LG Lotus Elite Review

Introduction and Design
LG Lotus Elite Release Date - January 11, 2010

It’s happening.  Just a few years ago only the most high-end of devices featured a touchscreen of any sort.  Today it has worked its way into low-end devices like the LG Lotus Elite.  Don’t get us wrong, this isn’t a knock on LG, but the trend has not only made its way to the masses but has made its way to non-traditional devices.  The Lotus was as non-traditional as it got, at least when it came to design.  It was short and fat and awkward to hold when on the phone, but made up for it with a pretty good QWERTY keypad and decent specs.  This time around the specs remain nearly identical- it has the same 2 megapixel camera, 3G, microSD and 2.4” QVGA main display- but the front LCD has been overhauled with touch functionality.  So is it really worth the upgrade?  Read on to find out.

Included in the box you’ll find:

•    AC adapter
•    1GB microSD card
•    Fashion hand strap


The Lotus Elite retains basically the same footprint as the original, but feels much different in the hand.  It’s beefier, but not necessarily in a bad way; the Lotus never felt cheap, but the Elite feels very well constructed.  LG is again targeting the fashionistas with a fancy flowery pattern adorning the housing, but like the original we don’t see anyone serious about fashion giving the Lotus Elite a second look.  It’s just quirky enough to appeal to the masses though, which is the ultimate end game.

You can compare the LG Lotus Elite with many other phones using our Size Visualization Tool.

The outer screen is 2.4”, has a resolution of 320x240 pixels, features 262K colors and utilizes resistive touch technology.  The quality is good, though it looks a bit washed out at times.  It is responsive to touch, though the unlock slider wasn’t always accurate.  It does offer a calibration tool but we still found it to be just slightly off at times.  Below the display are stereo speakers.  Flipping open the Lotus Elite reveals another 2.4” QVGA panel with 262K colors, albeit not touch.  Though these are the same specs as the original Lotus, this new display is noticeably crisper and colors look more intense.  It could just be the black bezel around it, but the colors seemed more vibrant compared to the outside panel.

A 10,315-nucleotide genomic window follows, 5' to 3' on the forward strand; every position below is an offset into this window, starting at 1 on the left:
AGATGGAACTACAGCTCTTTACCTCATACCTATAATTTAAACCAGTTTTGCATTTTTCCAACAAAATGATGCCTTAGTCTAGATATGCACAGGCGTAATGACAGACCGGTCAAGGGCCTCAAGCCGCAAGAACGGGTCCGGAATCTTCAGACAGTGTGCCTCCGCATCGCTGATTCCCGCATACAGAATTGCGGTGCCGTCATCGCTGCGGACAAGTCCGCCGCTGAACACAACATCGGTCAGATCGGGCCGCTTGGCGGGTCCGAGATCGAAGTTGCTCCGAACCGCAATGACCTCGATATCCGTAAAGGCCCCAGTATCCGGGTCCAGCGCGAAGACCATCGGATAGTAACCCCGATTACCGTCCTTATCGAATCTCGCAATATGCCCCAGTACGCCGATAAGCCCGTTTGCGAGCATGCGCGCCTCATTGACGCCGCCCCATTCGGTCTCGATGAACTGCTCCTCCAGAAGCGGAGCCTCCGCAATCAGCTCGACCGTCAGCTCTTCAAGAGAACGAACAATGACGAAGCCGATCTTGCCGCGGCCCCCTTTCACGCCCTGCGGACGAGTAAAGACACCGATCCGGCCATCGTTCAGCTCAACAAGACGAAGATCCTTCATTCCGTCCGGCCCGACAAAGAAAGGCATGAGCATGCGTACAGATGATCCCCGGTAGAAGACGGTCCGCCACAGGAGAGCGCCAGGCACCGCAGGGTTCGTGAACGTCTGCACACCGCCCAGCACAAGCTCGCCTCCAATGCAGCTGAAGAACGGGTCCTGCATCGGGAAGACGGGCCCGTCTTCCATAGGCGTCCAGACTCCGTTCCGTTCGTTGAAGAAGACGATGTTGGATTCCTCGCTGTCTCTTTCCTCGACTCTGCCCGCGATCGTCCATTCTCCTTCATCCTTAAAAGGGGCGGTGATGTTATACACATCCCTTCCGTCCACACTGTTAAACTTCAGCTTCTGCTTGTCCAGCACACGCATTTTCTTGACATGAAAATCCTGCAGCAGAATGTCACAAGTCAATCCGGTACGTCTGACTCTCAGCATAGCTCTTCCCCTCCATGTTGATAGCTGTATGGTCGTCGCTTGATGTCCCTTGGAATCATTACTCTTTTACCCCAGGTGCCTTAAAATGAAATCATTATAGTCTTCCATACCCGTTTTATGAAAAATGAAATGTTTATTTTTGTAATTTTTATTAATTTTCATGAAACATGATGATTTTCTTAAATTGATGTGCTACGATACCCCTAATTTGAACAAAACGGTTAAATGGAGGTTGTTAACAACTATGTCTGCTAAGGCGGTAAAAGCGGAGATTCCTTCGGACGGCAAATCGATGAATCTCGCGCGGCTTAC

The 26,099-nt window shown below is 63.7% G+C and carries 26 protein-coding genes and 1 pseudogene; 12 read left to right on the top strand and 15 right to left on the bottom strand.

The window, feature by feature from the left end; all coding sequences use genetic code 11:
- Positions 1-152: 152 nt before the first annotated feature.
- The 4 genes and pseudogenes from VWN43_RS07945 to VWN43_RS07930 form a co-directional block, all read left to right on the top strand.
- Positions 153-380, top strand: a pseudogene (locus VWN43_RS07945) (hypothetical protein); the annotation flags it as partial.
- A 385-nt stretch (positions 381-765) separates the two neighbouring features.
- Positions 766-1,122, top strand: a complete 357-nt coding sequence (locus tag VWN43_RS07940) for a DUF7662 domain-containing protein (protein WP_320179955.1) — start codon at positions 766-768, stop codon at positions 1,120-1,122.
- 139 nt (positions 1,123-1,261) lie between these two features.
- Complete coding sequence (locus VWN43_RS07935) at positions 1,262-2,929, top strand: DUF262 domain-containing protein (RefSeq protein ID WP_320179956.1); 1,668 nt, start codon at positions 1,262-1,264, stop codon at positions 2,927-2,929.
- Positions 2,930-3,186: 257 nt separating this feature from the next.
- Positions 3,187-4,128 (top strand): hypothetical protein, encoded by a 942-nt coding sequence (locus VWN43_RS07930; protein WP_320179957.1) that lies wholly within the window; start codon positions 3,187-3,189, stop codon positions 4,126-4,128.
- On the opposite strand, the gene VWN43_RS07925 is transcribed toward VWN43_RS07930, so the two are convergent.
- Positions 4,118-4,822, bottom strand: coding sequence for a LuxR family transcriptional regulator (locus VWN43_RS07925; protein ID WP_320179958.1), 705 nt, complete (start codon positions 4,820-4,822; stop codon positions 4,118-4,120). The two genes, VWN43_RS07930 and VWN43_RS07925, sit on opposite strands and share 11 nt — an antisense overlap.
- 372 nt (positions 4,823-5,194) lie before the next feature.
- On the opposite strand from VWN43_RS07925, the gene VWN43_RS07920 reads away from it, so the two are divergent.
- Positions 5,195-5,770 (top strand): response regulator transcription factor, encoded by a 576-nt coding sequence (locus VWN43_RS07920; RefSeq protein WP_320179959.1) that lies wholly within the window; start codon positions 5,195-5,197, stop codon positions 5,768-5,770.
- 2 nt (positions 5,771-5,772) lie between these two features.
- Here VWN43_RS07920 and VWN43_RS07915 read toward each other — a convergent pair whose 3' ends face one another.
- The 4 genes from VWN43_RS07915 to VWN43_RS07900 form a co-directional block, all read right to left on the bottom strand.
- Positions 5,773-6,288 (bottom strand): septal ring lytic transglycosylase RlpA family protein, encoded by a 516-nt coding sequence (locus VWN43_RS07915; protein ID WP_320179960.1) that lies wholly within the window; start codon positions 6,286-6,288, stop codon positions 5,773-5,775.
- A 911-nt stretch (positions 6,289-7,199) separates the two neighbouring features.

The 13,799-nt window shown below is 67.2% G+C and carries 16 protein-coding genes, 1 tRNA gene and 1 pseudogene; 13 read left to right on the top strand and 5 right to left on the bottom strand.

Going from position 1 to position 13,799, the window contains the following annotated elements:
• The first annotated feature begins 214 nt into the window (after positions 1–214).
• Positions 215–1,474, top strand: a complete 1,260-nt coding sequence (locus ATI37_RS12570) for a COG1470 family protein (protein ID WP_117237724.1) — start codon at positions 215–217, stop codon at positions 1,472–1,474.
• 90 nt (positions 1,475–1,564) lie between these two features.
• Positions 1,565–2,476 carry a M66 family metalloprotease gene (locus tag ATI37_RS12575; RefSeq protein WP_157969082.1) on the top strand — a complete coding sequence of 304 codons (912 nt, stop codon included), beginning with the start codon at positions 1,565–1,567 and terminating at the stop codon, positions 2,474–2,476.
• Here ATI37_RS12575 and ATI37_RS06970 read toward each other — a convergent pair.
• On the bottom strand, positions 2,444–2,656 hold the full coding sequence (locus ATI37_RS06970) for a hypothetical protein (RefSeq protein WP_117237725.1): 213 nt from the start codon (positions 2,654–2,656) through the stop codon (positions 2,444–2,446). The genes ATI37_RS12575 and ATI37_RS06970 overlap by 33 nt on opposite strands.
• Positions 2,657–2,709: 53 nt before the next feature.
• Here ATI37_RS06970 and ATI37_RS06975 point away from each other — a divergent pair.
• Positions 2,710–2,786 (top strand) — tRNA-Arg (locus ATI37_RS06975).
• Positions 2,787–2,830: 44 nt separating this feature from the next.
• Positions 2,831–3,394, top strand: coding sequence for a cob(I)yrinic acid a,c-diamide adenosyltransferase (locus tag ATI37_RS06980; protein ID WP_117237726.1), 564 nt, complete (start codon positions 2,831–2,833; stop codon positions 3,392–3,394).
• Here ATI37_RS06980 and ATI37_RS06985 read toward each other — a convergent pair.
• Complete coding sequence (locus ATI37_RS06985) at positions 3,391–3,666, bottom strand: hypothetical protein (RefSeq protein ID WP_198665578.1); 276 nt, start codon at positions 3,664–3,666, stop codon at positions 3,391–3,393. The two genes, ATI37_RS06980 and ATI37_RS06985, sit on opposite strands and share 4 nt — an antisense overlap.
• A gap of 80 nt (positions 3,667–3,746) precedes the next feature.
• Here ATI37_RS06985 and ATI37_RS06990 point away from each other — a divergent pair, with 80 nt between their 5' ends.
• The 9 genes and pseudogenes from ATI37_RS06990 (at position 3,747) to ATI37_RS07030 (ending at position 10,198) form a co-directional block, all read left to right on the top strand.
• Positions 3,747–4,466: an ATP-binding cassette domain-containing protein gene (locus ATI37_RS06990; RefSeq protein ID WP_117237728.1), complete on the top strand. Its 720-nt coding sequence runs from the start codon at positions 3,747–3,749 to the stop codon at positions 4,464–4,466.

We liked the keyboard enough the first time around, but LG has reworked it on the Lotus Elite with good results.  The design is more visually pleasing, but functionality has also been added with dedicated keys for social networking, email and text.  The keys still retain enough relief and clickiness that typing isn’t an issue.  The 5-way directional pad is flanked by a Speakerphone and Back key, to go along with the traditional Send/End and soft keys.

Along the left side of the phone is sadly only a 2.5mm headset jack, the volume rocker and the microUSB charging/data port.  The right side houses the Camera and Lock buttons, and at the bottom you’ll find the microSD slot.  The camera has moved from the flip to the hinge.  When the phone is closed the camera faces backwards and the touchscreen can be used as a viewfinder.  When opened it rotates to face the user, allowing for easy self-shots.

Despite being over an ounce heavier than the Lotus, we prefer the feel of the Lotus Elite.  It is still an awkward and uncomfortable device to hold one-handed for extended periods of time, but the added width makes two-handed texting better.  Overall LG has taken a quirky design and made it better.

LG Lotus Elite 360 Degrees View:

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